I wasn’t sure whether to blog about this or not but here’s the letter I wrote to my former employer on 13th April as part of the Pregnant Then Screwed & Guilty Mothers Club ‘Dear Employer’ campaign. Mine was perhaps not the most shocking situation there, it was just fairly typical of how the working mum was treated, and frankly it was NOT GOOD ENOUGH. I felt strongly enough about it to write in. I received a reply and a request to meet and discuss how improvements can be made going forwards.
I have to say, they’ve got SO many improvements to make here, I’m more than a little sceptical that much will change, but I really want to use this meeting productively. It’s not about ME anymore…..I’ve moved on and feel much stronger for it, and I’m not after anything other than better treatment for others. I’ve said all I have to say in my letter below, but I’d love to hear from other working mummies from the same employer with your suggestions for improvement. Feel free to comment or message me privately on email@example.com
Here’s the letter I wrote:
I’d like to take you up on the offer you made to me when I left, to talk to you about my two experiences as a maternity leave returner.
As you know, I chose to leave last September. Not long after submitting my resignation, you came to my desk and told me you completely understood my reasons for leaving, and I probably smiled and nodded or something like that, and quietly went on my way. What I should have done was challenge you that you didn’t know my reasons for leaving, because you hadn’t asked me, nor had the person beneath you, or the person beneath them. You assumed it was for a better opportunity, which was partially true, but actually it was because my confidence was at rock bottom and my mental health was at risk if I stayed. I was quite surprised that no one had sat me down and asked why I was leaving after just 6 months back after maternity leave, but then on the other hand I wasn’t surprised at all, because I felt the business had given up on me the very moment I became a part time working mum.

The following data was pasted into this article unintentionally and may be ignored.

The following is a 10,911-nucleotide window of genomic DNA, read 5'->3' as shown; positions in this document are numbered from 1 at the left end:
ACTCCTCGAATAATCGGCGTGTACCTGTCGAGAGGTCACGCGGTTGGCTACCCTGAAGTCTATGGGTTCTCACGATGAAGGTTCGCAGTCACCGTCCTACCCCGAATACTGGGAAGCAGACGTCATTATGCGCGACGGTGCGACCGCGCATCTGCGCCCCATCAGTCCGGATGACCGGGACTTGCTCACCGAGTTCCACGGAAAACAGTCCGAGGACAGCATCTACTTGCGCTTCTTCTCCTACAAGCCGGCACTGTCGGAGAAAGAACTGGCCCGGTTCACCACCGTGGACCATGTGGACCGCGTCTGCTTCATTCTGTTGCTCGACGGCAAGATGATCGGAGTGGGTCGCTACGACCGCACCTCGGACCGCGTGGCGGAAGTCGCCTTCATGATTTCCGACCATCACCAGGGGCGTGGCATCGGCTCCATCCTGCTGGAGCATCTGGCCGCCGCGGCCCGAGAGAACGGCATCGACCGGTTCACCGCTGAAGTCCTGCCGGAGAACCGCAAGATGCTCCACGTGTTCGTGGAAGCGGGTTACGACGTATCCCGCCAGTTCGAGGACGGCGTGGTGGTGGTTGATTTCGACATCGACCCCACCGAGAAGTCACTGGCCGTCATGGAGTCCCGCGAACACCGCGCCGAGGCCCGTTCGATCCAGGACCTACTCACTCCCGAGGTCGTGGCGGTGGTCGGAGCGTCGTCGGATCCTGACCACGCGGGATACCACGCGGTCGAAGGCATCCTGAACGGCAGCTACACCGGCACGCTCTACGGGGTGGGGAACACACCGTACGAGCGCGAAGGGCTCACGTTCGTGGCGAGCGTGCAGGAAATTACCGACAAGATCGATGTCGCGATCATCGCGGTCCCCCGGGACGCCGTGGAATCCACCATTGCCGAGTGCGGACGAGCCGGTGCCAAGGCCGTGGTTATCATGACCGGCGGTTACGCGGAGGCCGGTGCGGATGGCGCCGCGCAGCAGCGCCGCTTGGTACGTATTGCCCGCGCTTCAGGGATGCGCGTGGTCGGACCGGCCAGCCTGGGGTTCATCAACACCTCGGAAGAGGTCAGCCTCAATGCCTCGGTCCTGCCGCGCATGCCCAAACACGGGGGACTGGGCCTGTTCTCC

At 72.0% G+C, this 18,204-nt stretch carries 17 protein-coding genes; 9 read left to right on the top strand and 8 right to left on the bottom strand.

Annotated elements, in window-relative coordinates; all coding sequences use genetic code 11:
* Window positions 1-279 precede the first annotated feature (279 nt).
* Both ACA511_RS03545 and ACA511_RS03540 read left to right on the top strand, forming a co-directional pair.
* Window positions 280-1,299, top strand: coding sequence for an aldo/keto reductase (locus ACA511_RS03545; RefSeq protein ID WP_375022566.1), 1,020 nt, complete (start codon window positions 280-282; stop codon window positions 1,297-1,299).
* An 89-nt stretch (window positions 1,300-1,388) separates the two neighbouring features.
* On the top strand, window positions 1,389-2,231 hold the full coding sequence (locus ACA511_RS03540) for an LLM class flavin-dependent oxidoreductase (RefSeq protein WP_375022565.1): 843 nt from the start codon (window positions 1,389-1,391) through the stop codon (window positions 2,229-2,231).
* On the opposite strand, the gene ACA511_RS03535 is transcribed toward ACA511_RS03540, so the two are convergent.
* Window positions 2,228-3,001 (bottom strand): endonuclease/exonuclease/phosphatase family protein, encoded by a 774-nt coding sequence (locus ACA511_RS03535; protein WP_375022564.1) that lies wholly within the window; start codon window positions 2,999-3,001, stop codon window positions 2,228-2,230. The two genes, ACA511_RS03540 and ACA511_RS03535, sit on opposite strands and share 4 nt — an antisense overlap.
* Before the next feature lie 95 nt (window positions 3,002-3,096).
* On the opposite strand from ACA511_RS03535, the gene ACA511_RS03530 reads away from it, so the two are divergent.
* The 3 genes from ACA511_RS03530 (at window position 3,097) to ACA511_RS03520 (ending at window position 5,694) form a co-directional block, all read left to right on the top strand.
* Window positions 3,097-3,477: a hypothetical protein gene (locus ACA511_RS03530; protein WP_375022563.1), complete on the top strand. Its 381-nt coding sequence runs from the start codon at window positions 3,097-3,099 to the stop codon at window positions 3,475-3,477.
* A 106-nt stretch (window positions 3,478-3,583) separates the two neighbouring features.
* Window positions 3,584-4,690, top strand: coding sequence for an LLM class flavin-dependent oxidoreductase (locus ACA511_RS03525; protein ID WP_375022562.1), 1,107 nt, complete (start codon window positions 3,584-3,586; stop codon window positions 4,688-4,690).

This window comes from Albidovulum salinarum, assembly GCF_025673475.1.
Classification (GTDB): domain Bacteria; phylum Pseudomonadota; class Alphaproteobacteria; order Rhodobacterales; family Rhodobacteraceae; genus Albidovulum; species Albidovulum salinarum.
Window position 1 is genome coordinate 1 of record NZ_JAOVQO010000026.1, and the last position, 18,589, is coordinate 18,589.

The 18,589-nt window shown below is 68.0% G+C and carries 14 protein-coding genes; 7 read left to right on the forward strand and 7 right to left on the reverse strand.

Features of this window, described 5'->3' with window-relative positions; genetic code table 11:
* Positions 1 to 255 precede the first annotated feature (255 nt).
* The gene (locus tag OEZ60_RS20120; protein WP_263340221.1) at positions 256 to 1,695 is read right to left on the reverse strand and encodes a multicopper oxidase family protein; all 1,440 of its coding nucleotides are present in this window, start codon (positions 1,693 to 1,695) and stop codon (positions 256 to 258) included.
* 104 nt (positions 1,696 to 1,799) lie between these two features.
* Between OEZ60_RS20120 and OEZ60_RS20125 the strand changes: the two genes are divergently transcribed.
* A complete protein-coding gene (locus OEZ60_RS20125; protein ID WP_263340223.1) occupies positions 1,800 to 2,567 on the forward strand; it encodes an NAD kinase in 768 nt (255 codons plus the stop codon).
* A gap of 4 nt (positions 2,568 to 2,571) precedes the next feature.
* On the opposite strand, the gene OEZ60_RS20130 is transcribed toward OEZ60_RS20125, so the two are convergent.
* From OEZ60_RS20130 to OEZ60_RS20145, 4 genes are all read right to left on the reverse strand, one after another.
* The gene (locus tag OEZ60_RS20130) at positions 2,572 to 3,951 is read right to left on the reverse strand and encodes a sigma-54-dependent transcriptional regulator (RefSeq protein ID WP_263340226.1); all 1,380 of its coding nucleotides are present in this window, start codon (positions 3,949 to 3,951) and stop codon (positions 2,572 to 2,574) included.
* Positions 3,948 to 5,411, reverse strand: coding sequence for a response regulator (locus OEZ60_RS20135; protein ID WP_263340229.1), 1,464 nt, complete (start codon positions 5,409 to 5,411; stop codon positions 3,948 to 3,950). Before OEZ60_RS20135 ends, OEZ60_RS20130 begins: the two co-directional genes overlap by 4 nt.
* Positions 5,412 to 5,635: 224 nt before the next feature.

I worked hard throughout my first pregnancy, working full time up to 39 weeks to meet deadlines, because I enjoyed my job and wanted to come back to it. I was engaged during my maternity leave too, coming in for all 10 KIT days and was delighted to be granted the opportunity to job share my role (a suggestion I had made because that was MY job, my other baby). I’d worked hard at it, building relationships with the team from our parent company, becoming the subject matter expert and I’d enjoyed it.
So, imagine how it felt to be told, 1 week before my return date, that, my Senior Director at the time had decided the role wouldn’t work as a job share and that a full time colleague of the same level was going into that role and that he’d be promoting her.
Imagine how that felt?
The work we were then given was largely administrative and felt like a massive demotion. It was frustrating, because no one ever gave us a chance to prove we could make the job share work.
I was told I was disengaged and de-motivated, but on reflection – here’s what I think really happened. The business had become disengaged with ME. I was treated like my brain didn’t work anymore because I had chosen to request to work part time.
Career options were over for me because of my choice to become a working mum.